Album reviews: Nouvelle Vague’s “I Could Be Happy” and Laura Cheadle’s “Chill” EP

By Ernest Barteldes

I first discovered Nouvelle Vague about a decade ago, when someone handed me a copy of 2006’s Bande a Part, an album which contained very creative treatments of tunes like U2’s “Pride – In The Name of Love” in a a samba-bossa groove and Billy Idol’s “Dancing With Myself” in what could be described as a tongue-in-cheek dance feel.

I have followed them since even though I seem to miss them every time they perform Stateside, this year being no exception. I love the way they recreate the covers they record in a manner that is almost incomparable – tunes feel completely different than the original, and you don’t have that feeling of “why cover this one?” since they have that original feel even if the song is amazingly familiar.

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Such is the case of I Could Be Happy, the first to contain original material by Olivier Libaux and Marc Colin, the band’s longtime leaders. The Ramones’ “I Wanna Be Sedated” is played in sleepy down tempo beat reminiscent of the Beatles’ “I’m Only Sleeping” that gives the lyrics new meaning – gone is the rebellious feel of the original and instead is that feeling of someone who simply doesn’t want to get out of bed. Also notable is Richard Bell’s “Love Comes in Spurts,” reinvented here as an electronic ballad that deeply contrasts with the original’s punk arrangement.

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Among the independent artists that get our attention, New Jersey-based Laura Cheadle is one of the most frequent – basically because she has great passion on a live setting, is a gifted songwriter and also because she is fortunate enough have a live band mostly formed by her family members – all gifted musicians in her own right.

Cheadle’s new (download-only) EP entitled Chill kicks off with “Conversations in My Mind,” a soul-tinged tune whose lyrics question the narrator’s judgments about her own life. It has a simple but catchy melodic groove and a nice hook that stays in your head for quite some time. Also notable is “See The World With Me,” a gentle ballad about living life beyond the everyday grind.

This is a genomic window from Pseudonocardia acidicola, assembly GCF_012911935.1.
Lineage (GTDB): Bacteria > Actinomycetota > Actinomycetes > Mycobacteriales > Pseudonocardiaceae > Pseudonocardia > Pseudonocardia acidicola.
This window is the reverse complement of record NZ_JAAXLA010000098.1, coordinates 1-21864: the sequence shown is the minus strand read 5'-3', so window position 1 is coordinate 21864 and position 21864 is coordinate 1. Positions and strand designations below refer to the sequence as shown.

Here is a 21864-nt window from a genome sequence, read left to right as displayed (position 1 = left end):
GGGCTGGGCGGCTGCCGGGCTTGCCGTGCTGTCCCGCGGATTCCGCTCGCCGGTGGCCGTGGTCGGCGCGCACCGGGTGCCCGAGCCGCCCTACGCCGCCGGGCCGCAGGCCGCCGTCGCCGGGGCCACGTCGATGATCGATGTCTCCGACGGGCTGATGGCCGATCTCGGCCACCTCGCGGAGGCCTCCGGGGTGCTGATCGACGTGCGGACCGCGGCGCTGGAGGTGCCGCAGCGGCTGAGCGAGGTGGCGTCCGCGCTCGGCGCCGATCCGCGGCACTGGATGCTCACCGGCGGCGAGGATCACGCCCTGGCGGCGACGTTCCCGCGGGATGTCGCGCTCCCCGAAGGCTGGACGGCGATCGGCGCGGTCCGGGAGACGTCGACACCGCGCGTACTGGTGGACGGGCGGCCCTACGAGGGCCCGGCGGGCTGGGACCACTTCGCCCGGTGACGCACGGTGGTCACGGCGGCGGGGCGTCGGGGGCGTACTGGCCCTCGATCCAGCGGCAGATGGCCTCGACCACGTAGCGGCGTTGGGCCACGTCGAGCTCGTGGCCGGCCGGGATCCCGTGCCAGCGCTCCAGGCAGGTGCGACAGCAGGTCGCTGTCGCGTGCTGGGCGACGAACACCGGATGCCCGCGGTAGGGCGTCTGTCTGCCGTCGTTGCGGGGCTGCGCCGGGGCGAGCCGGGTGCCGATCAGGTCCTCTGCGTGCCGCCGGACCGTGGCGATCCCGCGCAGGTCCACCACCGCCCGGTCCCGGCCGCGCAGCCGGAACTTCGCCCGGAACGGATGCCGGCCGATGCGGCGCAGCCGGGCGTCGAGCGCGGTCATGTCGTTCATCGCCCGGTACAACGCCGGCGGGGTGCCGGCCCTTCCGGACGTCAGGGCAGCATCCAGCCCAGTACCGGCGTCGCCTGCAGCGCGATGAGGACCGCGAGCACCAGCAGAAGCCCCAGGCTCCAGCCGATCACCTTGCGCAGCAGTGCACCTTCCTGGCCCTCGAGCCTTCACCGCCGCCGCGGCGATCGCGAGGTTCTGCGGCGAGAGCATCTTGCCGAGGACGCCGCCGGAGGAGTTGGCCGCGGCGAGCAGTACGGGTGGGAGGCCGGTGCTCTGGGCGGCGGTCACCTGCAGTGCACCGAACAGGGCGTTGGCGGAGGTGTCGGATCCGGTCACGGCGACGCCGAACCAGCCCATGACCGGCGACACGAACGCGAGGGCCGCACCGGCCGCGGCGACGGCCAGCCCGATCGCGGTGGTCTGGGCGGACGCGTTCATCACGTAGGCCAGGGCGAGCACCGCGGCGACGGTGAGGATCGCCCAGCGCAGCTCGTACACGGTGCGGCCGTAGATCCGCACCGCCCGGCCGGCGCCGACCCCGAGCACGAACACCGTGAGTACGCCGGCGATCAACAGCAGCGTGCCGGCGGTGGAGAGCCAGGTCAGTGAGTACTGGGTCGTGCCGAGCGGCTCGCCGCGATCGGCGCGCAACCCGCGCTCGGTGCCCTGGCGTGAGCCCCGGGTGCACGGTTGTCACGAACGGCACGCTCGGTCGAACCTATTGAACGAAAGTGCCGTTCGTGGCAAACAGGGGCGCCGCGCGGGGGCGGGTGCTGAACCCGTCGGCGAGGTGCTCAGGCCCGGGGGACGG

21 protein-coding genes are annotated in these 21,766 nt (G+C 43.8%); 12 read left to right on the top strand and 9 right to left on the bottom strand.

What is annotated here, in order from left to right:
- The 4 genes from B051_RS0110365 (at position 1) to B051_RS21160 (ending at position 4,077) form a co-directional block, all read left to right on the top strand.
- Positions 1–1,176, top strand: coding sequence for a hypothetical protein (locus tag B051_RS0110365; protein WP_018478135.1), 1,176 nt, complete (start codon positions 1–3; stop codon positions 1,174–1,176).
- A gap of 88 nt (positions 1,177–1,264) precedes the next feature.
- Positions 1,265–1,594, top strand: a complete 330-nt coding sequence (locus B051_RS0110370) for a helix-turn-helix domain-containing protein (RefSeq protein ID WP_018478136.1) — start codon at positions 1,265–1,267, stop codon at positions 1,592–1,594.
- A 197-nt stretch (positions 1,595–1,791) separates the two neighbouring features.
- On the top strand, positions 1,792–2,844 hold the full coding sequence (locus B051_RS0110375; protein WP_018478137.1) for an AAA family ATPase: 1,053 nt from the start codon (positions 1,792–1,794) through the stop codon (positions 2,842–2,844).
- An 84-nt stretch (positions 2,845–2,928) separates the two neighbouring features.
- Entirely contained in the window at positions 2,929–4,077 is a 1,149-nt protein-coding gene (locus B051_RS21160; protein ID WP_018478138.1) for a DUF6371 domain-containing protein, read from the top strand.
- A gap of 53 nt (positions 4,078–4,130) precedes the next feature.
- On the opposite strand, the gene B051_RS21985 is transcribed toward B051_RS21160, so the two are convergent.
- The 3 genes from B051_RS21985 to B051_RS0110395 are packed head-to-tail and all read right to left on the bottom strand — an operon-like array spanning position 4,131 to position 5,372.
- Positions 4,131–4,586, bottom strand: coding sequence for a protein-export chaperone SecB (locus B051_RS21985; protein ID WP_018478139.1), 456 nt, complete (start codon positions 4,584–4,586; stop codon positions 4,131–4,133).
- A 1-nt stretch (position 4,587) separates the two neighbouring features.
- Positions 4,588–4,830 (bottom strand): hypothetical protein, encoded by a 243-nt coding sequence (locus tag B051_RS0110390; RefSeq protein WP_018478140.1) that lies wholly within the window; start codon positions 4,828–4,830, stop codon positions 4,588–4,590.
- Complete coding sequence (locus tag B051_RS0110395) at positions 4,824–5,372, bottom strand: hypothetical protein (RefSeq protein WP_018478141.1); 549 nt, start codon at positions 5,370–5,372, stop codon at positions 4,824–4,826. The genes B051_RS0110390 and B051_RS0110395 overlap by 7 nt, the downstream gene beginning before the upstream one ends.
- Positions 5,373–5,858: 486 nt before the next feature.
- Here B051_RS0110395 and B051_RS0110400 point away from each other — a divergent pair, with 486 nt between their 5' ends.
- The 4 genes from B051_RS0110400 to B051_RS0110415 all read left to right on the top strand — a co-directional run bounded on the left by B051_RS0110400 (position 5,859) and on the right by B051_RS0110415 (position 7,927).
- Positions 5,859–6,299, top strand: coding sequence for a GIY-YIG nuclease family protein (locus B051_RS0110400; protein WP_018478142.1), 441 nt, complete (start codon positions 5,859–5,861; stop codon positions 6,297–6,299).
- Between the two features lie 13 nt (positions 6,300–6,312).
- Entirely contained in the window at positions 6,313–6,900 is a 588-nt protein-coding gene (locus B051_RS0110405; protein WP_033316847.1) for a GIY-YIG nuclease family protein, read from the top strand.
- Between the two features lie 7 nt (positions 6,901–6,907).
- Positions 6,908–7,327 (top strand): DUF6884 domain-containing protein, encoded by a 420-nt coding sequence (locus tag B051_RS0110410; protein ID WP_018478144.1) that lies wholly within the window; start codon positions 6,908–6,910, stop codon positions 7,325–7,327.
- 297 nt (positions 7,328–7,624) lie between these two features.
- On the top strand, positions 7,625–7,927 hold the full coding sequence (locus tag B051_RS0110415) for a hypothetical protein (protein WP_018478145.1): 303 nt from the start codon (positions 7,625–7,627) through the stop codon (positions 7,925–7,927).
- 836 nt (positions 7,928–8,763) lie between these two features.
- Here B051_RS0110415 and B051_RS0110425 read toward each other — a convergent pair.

I also enjoyed the treatment she gave to the cover of the Supremes’ “You Can’t Hurry Love.” While the original (which Phil Collins pretty much copies) was about warning young girls about falling in love too easily, her down-tempo version sends a different message: here is a love-worn woman who is about to give up on finding someone – anyone – but realizes that the best things in life take time even if it breaks your heart every single time.

Though I enjoy hear her on record, the best way to enjoy her music on a live format – those in New York can confirm what am talking about at Piano’s on April 15th – an awesome way to drown out those tax-day sorrows in anticipation of Easter Sunday – or Passover.  Or just another Sunday.

Concert Review: Laura Cheadle Band at Pianos

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Laura Cheadle Family Band

Pianos

Saturday, March 5th

New York, NY

 

Backed by James “Papa” Cheadle on keyboards, a Tina Young on drums and her own electric guitar, South Jersey-born Laura Cheadle took to the stage of New York’s Pianos opening with B.B. King’s 1980 hit “The Thrill Is Gone,” played in a faster groove than the original recording, showcasing her vocal range and rhythm guitar. Given the intimate setting, she ventured into the audience, encouraging everyone to dance along with her. She followed that with a very personal take on The Beatles’ “Come Together”, taking it into a more bluesy direction, contrasting with Lennon’s more psychedelic feel. Her mother was present at the gig, so she dedicated an inspired rendition of Stevie Wonder’s “Love The Little Things About You” to her.

She then featured a few originals including a funk-laden tune about the end of a love affair, and also debuted a new tune called “Blues Hangs Out,” which got great applause from the audience, and then did a nice cover of James Brown’s “I Feel Good,” sticking close to the original. This was the first time I had heard Cheadle do so many covers in a single set. She also included a take on the classic soul tune “Train, Train,” a song that she said her parents – who recently celebrated their anniversary – danced to early in their relationship.

The stripped-down format (no lead guitar or extra keyboards, usually handled by her two brothers) specially showcased “Papa” Cheadle’s talents. He not only handles the keyboards, but also adds the bass textures to the music. He is an incredibly talented artist, but I do think that he would sound even better if Laura Cheadle added a bass player to her ensemble. Quite a few years ago she did have a bassist, but apparently things didn’t work out, and since Mr. Cheadle does handle the low frequencies on his keys (as The Doors did) I guess they probably decided that it was best to keep things that way.

Laura Cheadle is a highly gifted singer and songwriter with fantastic rapport with the audience. She is one of the few artists I have seen who integrates her family into the entire picture, acknowledging not only her father and musical director but all of those who have helped make who she has become.